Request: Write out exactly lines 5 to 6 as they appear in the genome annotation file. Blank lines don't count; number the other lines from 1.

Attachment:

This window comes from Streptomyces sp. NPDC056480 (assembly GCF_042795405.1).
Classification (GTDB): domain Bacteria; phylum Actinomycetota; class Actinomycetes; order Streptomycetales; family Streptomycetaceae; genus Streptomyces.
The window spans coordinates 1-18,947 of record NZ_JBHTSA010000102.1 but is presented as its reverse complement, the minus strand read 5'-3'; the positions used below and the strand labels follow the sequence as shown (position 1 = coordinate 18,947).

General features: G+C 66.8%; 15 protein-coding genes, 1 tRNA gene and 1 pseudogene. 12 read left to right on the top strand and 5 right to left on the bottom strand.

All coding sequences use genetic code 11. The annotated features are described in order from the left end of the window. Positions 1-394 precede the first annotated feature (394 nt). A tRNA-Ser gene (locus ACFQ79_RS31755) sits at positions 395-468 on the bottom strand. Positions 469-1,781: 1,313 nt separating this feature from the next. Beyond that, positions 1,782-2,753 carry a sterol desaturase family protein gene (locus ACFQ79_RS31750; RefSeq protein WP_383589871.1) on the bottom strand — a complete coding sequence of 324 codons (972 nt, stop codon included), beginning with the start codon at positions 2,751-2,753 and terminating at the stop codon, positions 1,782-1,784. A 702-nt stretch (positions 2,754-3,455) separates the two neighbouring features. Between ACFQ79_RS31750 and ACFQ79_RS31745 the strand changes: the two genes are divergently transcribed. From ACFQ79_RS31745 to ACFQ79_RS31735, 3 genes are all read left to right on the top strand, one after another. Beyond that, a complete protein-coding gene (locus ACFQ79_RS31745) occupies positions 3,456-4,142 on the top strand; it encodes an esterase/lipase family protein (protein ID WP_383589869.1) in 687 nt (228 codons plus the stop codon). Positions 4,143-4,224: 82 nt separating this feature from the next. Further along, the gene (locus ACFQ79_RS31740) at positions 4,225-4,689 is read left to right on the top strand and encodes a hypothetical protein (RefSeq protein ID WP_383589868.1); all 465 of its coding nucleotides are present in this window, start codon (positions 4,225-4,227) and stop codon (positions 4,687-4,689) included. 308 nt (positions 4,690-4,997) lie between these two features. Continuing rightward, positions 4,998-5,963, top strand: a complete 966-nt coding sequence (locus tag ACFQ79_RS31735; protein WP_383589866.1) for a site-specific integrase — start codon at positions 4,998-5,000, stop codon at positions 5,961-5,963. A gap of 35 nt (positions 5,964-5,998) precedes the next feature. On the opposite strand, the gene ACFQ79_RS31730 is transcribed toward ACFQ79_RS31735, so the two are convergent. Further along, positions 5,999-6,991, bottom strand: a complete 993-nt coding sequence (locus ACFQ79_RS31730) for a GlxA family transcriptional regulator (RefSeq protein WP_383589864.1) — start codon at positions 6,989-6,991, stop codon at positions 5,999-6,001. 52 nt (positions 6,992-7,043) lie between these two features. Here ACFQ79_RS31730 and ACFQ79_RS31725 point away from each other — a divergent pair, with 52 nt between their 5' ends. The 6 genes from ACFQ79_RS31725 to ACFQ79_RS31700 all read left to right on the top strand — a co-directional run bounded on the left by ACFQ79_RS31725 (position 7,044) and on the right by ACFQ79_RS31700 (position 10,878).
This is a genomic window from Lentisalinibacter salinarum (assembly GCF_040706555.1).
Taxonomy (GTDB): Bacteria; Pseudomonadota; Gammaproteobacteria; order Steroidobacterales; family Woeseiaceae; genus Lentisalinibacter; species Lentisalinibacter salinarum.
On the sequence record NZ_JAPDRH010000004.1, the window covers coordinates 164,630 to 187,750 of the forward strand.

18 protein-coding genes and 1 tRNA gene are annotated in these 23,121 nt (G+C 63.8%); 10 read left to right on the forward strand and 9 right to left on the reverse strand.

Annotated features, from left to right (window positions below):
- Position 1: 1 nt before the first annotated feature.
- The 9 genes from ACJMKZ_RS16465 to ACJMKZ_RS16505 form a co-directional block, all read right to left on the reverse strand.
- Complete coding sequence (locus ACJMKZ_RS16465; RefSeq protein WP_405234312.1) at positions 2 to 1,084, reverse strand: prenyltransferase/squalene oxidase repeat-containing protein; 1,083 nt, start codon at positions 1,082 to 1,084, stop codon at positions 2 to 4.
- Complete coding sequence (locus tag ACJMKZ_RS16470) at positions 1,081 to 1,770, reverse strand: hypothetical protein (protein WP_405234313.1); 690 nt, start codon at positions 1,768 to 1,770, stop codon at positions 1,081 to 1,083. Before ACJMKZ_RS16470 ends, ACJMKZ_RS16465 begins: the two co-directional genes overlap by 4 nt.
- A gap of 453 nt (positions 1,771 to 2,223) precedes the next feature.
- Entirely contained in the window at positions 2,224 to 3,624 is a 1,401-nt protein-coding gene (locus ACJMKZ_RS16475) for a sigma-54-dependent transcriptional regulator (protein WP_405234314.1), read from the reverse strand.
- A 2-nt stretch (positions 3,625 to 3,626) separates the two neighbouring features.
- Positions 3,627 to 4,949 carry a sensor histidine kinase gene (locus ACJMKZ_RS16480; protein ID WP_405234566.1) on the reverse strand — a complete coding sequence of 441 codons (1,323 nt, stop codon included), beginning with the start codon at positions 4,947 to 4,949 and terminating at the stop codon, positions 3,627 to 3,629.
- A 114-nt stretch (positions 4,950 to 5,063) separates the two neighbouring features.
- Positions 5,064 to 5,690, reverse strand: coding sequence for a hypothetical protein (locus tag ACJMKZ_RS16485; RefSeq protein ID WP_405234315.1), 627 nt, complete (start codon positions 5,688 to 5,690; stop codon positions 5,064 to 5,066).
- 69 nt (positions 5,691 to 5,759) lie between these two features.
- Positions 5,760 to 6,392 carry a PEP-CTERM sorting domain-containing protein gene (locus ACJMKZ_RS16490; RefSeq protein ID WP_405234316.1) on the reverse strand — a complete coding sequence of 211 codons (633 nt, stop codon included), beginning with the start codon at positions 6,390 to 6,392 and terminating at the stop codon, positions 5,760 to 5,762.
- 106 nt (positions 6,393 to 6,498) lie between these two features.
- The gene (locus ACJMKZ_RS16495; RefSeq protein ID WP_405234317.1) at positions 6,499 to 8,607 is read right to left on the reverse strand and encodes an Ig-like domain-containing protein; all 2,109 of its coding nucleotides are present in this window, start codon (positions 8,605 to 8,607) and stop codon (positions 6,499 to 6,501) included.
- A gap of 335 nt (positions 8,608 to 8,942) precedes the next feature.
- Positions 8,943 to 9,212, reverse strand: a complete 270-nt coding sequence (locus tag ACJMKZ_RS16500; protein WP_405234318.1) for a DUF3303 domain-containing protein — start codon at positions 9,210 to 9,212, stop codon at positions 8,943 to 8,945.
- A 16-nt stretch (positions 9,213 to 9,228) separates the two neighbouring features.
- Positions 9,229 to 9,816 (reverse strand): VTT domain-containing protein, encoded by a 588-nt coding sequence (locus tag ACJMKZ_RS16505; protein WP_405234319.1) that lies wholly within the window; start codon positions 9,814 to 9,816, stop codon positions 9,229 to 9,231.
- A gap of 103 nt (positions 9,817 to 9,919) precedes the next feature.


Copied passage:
All coding sequences use genetic code 11. The annotated features are described in order from the left end of the window. Positions 1-394 precede the first annotated feature (394 nt). A tRNA-Ser gene (locus ACFQ79_RS31755) sits at positions 395-468 on the bottom strand. Positions 469-1,781: 1,313 nt separating this feature from the next. Beyond that, positions 1,782-2,753 carry a sterol desaturase family protein gene (locus ACFQ79_RS31750; RefSeq protein WP_383589871.1) on the bottom strand — a complete coding sequence of 324 codons (972 nt, stop codon included), beginning with the start codon at positions 2,751-2,753 and terminating at the stop codon, positions 1,782-1,784. A 702-nt stretch (positions 2,754-3,455) separates the two neighbouring features. Between ACFQ79_RS31750 and ACFQ79_RS31745 the strand changes: the two genes are divergently transcribed. From ACFQ79_RS31745 to ACFQ79_RS31735, 3 genes are all read left to right on the top strand, one after another. Beyond that, a complete protein-coding gene (locus ACFQ79_RS31745) occupies positions 3,456-4,142 on the top strand; it encodes an esterase/lipase family protein (protein ID WP_383589869.1) in 687 nt (228 codons plus the stop codon). Positions 4,143-4,224: 82 nt separating this feature from the next. Further along, the gene (locus ACFQ79_RS31740) at positions 4,225-4,689 is read left to right on the top strand and encodes a hypothetical protein (RefSeq protein ID WP_383589868.1); all 465 of its coding nucleotides are present in this window, start codon (positions 4,225-4,227) and stop codon (positions 4,687-4,689) included. 308 nt (positions 4,690-4,997) lie between these two features. Continuing rightward, positions 4,998-5,963, top strand: a complete 966-nt coding sequence (locus tag ACFQ79_RS31735; protein WP_383589866.1) for a site-specific integrase — start codon at positions 4,998-5,000, stop codon at positions 5,961-5,963. A gap of 35 nt (positions 5,964-5,998) precedes the next feature. On the opposite strand, the gene ACFQ79_RS31730 is transcribed toward ACFQ79_RS31735, so the two are convergent. Further along, positions 5,999-6,991, bottom strand: a complete 993-nt coding sequence (locus ACFQ79_RS31730) for a GlxA family transcriptional regulator (RefSeq protein WP_383589864.1) — start codon at positions 6,989-6,991, stop codon at positions 5,999-6,001. 52 nt (positions 6,992-7,043) lie between these two features. Here ACFQ79_RS31730 and ACFQ79_RS31725 point away from each other — a divergent pair, with 52 nt between their 5' ends. The 6 genes from ACFQ79_RS31725 to ACFQ79_RS31700 all read left to right on the top strand — a co-directional run bounded on the left by ACFQ79_RS31725 (position 7,044) and on the right by ACFQ79_RS31700 (position 10,878).
This is a genomic window from Lentisalinibacter salinarum (assembly GCF_040706555.1).